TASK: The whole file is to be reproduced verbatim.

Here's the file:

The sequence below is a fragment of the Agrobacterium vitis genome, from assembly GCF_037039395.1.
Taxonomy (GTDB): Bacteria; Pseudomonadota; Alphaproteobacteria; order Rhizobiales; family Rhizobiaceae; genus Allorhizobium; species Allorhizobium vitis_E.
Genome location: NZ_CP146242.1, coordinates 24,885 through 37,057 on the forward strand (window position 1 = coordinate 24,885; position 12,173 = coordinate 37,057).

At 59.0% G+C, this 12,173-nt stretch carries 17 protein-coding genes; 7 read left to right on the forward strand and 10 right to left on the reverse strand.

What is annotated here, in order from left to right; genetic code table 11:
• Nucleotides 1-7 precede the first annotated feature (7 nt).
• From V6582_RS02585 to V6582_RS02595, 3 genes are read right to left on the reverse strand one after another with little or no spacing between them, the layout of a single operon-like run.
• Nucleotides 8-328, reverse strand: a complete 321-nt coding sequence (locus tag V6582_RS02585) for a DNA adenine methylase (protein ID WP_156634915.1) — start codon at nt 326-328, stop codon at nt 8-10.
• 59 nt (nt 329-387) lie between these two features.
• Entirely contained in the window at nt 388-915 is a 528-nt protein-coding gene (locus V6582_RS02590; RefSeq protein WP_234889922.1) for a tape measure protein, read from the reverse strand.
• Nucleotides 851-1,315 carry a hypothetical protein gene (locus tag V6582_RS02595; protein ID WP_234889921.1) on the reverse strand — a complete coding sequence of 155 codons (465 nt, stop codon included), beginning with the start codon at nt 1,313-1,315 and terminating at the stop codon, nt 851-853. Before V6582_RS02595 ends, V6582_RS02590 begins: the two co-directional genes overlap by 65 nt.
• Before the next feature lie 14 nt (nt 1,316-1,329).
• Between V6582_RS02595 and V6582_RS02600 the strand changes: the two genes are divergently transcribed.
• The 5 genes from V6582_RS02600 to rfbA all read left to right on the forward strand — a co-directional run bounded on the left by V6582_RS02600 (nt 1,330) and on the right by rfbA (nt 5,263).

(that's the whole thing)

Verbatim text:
The sequence below is a fragment of the Agrobacterium vitis genome, from assembly GCF_037039395.1.
Taxonomy (GTDB): Bacteria; Pseudomonadota; Alphaproteobacteria; order Rhizobiales; family Rhizobiaceae; genus Allorhizobium; species Allorhizobium vitis_E.
Genome location: NZ_CP146242.1, coordinates 24,885 through 37,057 on the forward strand (window position 1 = coordinate 24,885; position 12,173 = coordinate 37,057).

At 59.0% G+C, this 12,173-nt stretch carries 17 protein-coding genes; 7 read left to right on the forward strand and 10 right to left on the reverse strand.

What is annotated here, in order from left to right; genetic code table 11:
• Nucleotides 1-7 precede the first annotated feature (7 nt).
• From V6582_RS02585 to V6582_RS02595, 3 genes are read right to left on the reverse strand one after another with little or no spacing between them, the layout of a single operon-like run.
• Nucleotides 8-328, reverse strand: a complete 321-nt coding sequence (locus tag V6582_RS02585) for a DNA adenine methylase (protein ID WP_156634915.1) — start codon at nt 326-328, stop codon at nt 8-10.
• 59 nt (nt 329-387) lie between these two features.
• Entirely contained in the window at nt 388-915 is a 528-nt protein-coding gene (locus V6582_RS02590; RefSeq protein WP_234889922.1) for a tape measure protein, read from the reverse strand.
• Nucleotides 851-1,315 carry a hypothetical protein gene (locus tag V6582_RS02595; protein ID WP_234889921.1) on the reverse strand — a complete coding sequence of 155 codons (465 nt, stop codon included), beginning with the start codon at nt 1,313-1,315 and terminating at the stop codon, nt 851-853. Before V6582_RS02595 ends, V6582_RS02590 begins: the two co-directional genes overlap by 65 nt.
• Before the next feature lie 14 nt (nt 1,316-1,329).
• Between V6582_RS02595 and V6582_RS02600 the strand changes: the two genes are divergently transcribed.
• The 5 genes from V6582_RS02600 to rfbA all read left to right on the forward strand — a co-directional run bounded on the left by V6582_RS02600 (nt 1,330) and on the right by rfbA (nt 5,263).